Purchasers at Nottingham University Hospitals Trust (NUHT) attend surgical procedures to improve their clinical knowledge, a conference was told.
Tony Stanyard, head of procurement at the NHS trust, said it was important that buyers had credibility with clinicians to influence them to choose more cost-effective products.
Stanyard said his nine-strong team of clinical buyers, out of 18 buyers in total, included a matron and two sisters. “That team of three has credibility because they have already worked in the hospital,” he said. “What I have to do is teach them about procurement. It’s easier to teach a clinician about procurement than it is to teach a procurement person what they need to know about clinical issues."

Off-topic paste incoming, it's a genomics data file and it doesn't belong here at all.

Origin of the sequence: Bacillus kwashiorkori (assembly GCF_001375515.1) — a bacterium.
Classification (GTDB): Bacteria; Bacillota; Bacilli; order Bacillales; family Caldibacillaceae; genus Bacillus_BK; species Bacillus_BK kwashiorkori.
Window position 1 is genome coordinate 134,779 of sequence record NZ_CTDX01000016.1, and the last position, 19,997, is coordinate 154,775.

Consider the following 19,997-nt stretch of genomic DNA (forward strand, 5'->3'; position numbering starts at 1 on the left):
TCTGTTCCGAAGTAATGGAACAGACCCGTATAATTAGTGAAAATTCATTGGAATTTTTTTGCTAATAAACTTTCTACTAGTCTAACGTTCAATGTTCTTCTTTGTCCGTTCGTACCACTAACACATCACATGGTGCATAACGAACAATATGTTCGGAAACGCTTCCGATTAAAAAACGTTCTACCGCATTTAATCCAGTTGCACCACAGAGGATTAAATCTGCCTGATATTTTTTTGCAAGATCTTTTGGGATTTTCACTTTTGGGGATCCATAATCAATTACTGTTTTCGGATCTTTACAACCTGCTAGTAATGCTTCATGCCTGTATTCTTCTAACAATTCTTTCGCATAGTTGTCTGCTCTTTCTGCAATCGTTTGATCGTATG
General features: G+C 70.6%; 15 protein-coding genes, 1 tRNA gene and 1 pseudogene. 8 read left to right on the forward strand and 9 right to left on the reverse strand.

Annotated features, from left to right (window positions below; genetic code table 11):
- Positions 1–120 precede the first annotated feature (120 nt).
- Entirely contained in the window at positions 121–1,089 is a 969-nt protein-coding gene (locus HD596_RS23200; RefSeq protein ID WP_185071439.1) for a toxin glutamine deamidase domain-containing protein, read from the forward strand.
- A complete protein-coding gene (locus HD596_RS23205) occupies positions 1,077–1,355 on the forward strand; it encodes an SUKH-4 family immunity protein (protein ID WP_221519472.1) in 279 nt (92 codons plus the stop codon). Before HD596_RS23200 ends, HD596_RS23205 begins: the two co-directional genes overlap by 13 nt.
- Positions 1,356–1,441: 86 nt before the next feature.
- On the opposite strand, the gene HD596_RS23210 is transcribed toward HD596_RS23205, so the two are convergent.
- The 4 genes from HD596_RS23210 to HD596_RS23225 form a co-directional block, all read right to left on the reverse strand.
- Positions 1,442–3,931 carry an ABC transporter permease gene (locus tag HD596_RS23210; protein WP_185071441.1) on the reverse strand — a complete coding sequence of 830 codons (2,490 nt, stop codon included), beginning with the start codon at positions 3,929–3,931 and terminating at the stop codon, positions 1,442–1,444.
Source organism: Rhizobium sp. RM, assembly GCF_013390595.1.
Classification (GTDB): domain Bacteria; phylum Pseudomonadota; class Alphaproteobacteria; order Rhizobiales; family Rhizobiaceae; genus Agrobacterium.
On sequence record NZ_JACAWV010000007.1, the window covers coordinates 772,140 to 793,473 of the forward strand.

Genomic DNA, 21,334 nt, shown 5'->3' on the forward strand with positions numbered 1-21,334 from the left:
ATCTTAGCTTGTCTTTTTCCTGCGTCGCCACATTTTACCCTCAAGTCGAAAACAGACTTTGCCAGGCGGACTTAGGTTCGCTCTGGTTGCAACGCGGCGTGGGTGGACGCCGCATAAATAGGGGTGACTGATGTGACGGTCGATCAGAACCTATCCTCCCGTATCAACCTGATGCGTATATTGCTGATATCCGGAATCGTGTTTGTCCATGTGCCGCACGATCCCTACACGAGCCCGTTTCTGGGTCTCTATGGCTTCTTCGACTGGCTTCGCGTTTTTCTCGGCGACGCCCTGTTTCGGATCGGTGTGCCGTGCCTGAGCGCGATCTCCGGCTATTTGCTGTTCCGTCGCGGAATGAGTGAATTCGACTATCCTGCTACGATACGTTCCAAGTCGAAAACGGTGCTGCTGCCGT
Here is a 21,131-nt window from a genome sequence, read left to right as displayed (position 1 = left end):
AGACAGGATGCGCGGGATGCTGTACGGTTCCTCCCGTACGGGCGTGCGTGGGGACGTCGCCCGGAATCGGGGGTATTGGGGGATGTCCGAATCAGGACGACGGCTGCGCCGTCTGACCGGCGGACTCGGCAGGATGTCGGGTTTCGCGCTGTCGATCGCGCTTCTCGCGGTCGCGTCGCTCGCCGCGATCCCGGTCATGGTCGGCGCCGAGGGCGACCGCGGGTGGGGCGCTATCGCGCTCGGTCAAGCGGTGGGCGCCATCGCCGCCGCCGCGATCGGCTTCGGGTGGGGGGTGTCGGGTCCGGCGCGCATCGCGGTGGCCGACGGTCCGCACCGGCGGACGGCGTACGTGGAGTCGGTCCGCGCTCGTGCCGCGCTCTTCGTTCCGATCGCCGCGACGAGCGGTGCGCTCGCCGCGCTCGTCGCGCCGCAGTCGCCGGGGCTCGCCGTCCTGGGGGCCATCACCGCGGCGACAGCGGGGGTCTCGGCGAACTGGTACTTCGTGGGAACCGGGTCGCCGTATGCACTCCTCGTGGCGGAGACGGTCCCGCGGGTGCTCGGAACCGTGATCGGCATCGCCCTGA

Speaking at eWorld Procurement & Supply in London, he added: “If you’re buying a lot of clinical products you need clinicians buying them to influence the people who are using them.”
Stanyard said NUHT had an annual income of £888 million and there was a plan to save £45 million in 2015/16. Procurement is tasked with achieving £5.5 million savings on non-pay spend of £140 million.
Buyers were told suppliers only wanted to deal with clinicians. “Surprise surprise, they don’t want to talk to me. They want to talk to the clinicians,” said Stanyard.
He said they had to find ways to influence clinicians’ buying decisions, such as producing a league table of costs per consultant. “One of the ways of engaging with clinicians is by putting some competition into the process,” he said.
Stanyard said they had saved £1.1 million in 2014/15, and planned to save £1.5 million in 2015/16 by asking suppliers to hold prices rather than raising them in line with inflation.
He said the entire NHS spent £120 billion a year. “If we don’t do something with the NHS there could be up to a £65 billion funding gap by 2030,” said Stanyard.
“There is no way to mandate the NHS to do what’s right because there are around 160 acute trusts who do what they want and no-one in the centre.”